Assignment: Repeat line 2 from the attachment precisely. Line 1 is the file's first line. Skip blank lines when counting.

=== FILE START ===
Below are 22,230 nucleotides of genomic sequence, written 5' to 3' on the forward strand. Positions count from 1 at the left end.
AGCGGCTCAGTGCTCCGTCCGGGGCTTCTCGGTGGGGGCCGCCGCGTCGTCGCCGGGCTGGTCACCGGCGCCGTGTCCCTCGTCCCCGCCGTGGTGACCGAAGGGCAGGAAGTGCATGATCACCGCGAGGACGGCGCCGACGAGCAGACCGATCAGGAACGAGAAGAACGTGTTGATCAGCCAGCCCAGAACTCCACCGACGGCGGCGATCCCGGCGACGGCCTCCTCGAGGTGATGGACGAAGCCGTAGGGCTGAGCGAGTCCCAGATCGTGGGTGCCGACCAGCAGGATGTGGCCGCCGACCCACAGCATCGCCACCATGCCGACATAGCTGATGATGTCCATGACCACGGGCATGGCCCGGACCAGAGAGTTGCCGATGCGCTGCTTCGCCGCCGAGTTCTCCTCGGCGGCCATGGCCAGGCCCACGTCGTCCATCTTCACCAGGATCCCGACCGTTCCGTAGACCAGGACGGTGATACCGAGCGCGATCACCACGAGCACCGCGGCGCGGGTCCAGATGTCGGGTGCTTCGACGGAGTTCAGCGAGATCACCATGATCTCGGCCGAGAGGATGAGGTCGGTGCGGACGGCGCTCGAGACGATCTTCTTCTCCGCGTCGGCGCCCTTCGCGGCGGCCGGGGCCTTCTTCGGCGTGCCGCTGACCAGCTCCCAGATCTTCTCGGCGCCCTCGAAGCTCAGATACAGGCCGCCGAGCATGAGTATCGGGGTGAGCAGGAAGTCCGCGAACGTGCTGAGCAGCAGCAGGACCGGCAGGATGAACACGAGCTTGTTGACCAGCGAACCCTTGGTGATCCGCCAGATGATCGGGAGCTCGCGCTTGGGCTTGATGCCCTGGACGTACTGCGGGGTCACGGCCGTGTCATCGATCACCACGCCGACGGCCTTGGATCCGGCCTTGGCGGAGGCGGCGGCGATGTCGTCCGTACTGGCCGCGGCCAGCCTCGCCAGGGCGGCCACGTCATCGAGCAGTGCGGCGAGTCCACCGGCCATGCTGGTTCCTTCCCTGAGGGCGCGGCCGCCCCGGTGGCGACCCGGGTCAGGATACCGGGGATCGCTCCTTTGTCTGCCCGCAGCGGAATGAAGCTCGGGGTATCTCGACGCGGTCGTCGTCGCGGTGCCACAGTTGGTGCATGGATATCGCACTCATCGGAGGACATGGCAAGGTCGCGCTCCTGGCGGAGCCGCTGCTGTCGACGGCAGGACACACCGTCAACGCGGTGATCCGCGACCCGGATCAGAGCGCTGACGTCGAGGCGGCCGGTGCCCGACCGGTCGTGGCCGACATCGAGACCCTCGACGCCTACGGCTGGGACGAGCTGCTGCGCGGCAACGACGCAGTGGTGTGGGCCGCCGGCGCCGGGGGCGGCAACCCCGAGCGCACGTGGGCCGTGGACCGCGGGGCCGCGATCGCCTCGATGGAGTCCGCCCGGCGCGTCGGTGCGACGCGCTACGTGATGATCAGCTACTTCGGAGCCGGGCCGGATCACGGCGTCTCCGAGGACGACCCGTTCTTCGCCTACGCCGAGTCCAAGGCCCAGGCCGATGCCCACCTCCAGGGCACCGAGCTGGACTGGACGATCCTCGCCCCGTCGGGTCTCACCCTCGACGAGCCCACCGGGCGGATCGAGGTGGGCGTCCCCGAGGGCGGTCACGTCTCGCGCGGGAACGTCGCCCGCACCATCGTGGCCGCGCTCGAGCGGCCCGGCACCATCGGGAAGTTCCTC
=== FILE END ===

AGCGGCTCAGTGCTCCGTCCGGGGCTTCTCGGTGGGGGCCGCCGCGTCGTCGCCGGGCTGGTCACCGGCGCCGTGTCCCTCGTCCCCGCCGTGGTGACCGAAGGGCAGGAAGTGCATGATCACCGCGAGGACGGCGCCGACGAGCAGACCGATCAGGAACGAGAAGAACGTGTTGATCAGCCAGCCCAGAACTCCACCGACGGCGGCGATCCCGGCGACGGCCTCCTCGAGGTGATGGACGAAGCCGTAGGGCTGAGCGAGTCCCAGATCGTGGGTGCCGACCAGCAGGATGTGGCCGCCGACCCACAGCATCGCCACCATGCCGACATAGCTGATGATGTCCATGACCACGGGCATGGCCCGGACCAGAGAGTTGCCGATGCGCTGCTTCGCCGCCGAGTTCTCCTCGGCGGCCATGGCCAGGCCCACGTCGTCCATCTTCACCAGGATCCCGACCGTTCCGTAGACCAGGACGGTGATACCGAGCGCGATCACCACGAGCACCGCGGCGCGGGTCCAGATGTCGGGTGCTTCGACGGAGTTCAGCGAGATCACCATGATCTCGGCCGAGAGGATGAGGTCGGTGCGGACGGCGCTCGAGACGATCTTCTTCTCCGCGTCGGCGCCCTTCGCGGCGGCCGGGGCCTTCTTCGGCGTGCCGCTGACCAGCTCCCAGATCTTCTCGGCGCCCTCGAAGCTCAGATACAGGCCGCCGAGCATGAGTATCGGGGTGAGCAGGAAGTCCGCGAACGTGCTGAGCAGCAGCAGGACCGGCAGGATGAACACGAGCTTGTTGACCAGCGAACCCTTGGTGATCCGCCAGATGATCGGGAGCTCGCGCTTGGGCTTGATGCCCTGGACGTACTGCGGGGTCACGGCCGTGTCATCGATCACCACGCCGACGGCCTTGGATCCGGCCTTGGCGGAGGCGGCGGCGATGTCGTCCGTACTGGCCGCGGCCAGCCTCGCCAGGGCGGCCACGTCATCGAGCAGTGCGGCGAGTCCACCGGCCATGCTGGTTCCTTCCCTGAGGGCGCGGCCGCCCCGGTGGCGACCCGGGTCAGGATACCGGGGATCGCTCCTTTGTCTGCCCGCAGCGGAATGAAGCTCGGGGTATCTCGACGCGGTCGTCGTCGCGGTGCCACAGTTGGTGCATGGATATCGCACTCATCGGAGGACATGGCAAGGTCGCGCTCCTGGCGGAGCCGCTGCTGTCGACGGCAGGACACACCGTCAACGCGGTGATCCGCGACCCGGATCAGAGCGCTGACGTCGAGGCGGCCGGTGCCCGACCGGTCGTGGCCGACATCGAGACCCTCGACGCCTACGGCTGGGACGAGCTGCTGCGCGGCAACGACGCAGTGGTGTGGGCCGCCGGCGCCGGGGGCGGCAACCCCGAGCGCACGTGGGCCGTGGACCGCGGGGCCGCGATCGCCTCGATGGAGTCCGCCCGGCGCGTCGGTGCGACGCGCTACGTGATGATCAGCTACTTCGGAGCCGGGCCGGATCACGGCGTCTCCGAGGACGACCCGTTCTTCGCCTACGCCGAGTCCAAGGCCCAGGCCGATGCCCACCTCCAGGGCACCGAGCTGGACTGGACGATCCTCGCCCCGTCGGGTCTCACCCTCGACGAGCCCACCGGGCGGATCGAGGTGGGCGTCCCCGAGGGCGGTCACGTCTCGCGCGGGAACGTCGCCCGCACCATCGTGGCCGCGCTCGAGCGGCCCGGCACCATCGGGAAGTTCCTC